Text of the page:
It was scarcely believable, given the performance that it had resulted from. As I watched Kortney run towards to corner flag, grab it as if it were a microphone and start rapping in celebration, I was just waiting for the grim camera shot of the referee, finger on ear, confirming that VAR was to spoil the party yet again. Because surely – surely – we can’t go into half-time 1-0 up after that shambles.

Dean Smith’s half-time team talk (Via

But go into half-time 1-0 up, we did. Sat 16th in the league, too.
My first thoughts?

This is too good to be true.

The second half then started and whilst it was clear that Smith had no interest whatsoever in increasing Villa’s lead (because obviously, scoring two goals in one game would just be ludicrous), we were defending pretty resolutely. Thanks to Ørjan Nyland’s buttered gloves and the studs on Ruben Loftus-Cheek’s boots being not quite long enough, Chelsea had come close, but our clean sheet was still very much intact as we tentatively crept towards the hour mark.

And that’s when it all went wrong.

With the entirety of our team camped far too deep inside our own half, the ball was played wide to Cesar Azpilicueta. With left-back Matt Targett nowhere to be seen when the Spaniard collected the ball – surprising, I know – Azpilicueta was able to produce a cross just as menacing as Douglas’, which easily cleared the compact Villa defence, connecting with the boot of substitute Christian Pulisic, who rifled high past Nyland. There’s a quite surreal moment when Konsa, who is actually marking Ross Barkley, turns around in disbelief as to where the Villa right-back was who was supposed to be marking the goal-bound American, before realising that the missing player in question was indeed himself. That’s what you get when you play a centre-back at right-back, I suppose.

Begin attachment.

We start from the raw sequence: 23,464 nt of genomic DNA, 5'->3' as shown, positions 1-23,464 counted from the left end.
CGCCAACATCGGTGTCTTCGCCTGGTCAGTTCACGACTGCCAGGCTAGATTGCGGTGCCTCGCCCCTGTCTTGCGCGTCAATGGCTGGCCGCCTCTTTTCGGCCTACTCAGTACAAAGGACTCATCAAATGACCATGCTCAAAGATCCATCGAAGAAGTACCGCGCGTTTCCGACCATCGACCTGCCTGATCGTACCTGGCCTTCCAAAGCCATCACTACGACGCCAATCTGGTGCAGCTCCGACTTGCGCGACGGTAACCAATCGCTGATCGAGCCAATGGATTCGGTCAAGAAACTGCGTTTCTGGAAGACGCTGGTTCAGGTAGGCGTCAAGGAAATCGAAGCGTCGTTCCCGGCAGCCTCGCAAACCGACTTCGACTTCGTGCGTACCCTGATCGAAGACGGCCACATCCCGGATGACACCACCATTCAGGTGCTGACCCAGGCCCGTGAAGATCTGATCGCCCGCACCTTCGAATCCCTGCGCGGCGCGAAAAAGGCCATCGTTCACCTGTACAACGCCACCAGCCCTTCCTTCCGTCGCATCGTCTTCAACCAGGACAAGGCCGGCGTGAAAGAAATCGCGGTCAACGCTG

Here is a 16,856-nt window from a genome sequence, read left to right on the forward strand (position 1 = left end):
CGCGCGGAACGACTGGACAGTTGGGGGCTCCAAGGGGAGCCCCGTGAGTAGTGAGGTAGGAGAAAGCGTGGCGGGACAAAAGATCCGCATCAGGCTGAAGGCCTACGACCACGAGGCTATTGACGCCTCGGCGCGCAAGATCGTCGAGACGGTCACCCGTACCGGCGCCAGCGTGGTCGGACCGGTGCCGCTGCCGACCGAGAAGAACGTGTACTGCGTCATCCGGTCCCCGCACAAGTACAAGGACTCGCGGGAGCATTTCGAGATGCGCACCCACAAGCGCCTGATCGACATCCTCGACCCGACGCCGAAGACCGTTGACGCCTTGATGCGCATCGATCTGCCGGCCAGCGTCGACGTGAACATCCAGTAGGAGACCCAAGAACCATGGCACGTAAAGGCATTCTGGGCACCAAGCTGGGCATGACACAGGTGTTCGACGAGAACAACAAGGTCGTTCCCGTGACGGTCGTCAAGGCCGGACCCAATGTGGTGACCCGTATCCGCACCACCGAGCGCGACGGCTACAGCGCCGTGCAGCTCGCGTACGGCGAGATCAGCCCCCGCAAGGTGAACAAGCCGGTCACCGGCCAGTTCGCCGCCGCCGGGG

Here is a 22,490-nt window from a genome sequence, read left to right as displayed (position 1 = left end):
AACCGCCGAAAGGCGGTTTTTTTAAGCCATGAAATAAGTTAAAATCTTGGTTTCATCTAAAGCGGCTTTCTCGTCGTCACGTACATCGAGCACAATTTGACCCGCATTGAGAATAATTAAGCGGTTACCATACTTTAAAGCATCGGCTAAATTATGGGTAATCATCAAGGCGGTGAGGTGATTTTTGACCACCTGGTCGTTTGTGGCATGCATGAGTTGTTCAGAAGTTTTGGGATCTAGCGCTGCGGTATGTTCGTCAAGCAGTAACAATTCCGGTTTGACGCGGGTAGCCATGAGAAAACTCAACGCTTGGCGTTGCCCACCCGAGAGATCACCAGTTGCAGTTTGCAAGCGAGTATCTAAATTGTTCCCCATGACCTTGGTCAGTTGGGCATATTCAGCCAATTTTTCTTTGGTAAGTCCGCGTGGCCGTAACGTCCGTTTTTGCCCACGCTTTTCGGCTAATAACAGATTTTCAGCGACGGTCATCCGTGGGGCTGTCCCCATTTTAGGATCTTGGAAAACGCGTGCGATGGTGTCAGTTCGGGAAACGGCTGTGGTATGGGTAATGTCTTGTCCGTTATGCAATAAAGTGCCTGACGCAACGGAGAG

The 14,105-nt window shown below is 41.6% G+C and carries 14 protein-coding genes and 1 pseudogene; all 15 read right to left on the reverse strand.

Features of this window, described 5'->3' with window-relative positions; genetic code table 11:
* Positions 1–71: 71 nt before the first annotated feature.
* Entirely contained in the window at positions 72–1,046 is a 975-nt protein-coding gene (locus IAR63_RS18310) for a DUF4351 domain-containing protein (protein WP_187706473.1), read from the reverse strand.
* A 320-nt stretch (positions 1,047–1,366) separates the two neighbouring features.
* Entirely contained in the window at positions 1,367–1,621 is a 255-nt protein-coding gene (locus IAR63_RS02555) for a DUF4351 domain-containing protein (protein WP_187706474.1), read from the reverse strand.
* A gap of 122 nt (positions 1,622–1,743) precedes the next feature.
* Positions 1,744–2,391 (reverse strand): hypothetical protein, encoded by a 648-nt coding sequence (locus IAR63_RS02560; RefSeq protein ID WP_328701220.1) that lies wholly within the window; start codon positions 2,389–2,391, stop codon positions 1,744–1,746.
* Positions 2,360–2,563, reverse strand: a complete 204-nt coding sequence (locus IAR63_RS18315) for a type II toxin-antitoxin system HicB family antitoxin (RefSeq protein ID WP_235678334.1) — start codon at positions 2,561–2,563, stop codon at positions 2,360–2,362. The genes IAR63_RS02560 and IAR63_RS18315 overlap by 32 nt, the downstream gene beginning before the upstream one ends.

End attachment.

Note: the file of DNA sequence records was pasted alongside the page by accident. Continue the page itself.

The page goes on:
To be fair to Villa, they then did something rather kind. Instead of waiting until the 90th minute to concede the second goal, shattering the hearts of all involved in the process, they thought they’d just get it over and done with as soon as possible. Around a minute later, Mason Mount and Olivier Giroud played a tidy one-two on the edge of the area, before the former plays it wide to Pulisic, who plays a simple ball into Giroud, who had his back to goal on the penalty spot.

When Giroud takes his first touch, there are eight Villa players (including the goalkeeper) inside our own box. EIGHT. Not only do those eight players, the closest of whom is Conor Hourihane, allow the ball to come to Giroud, then proceed to let him take a touch, turn and shoot uncontested, the ball then ricochets off the underside of Hourihane’s boot and spins into the net.

And that was basically that. Chances for Kortney Hause and Jota followed but both missed the target, as Villa steadily sank into the familiar realisation that their chances of getting anything from this match had long since passed. It marked the fifth occasion this season that Villa have lost having scored first, two more than any other side in the competition.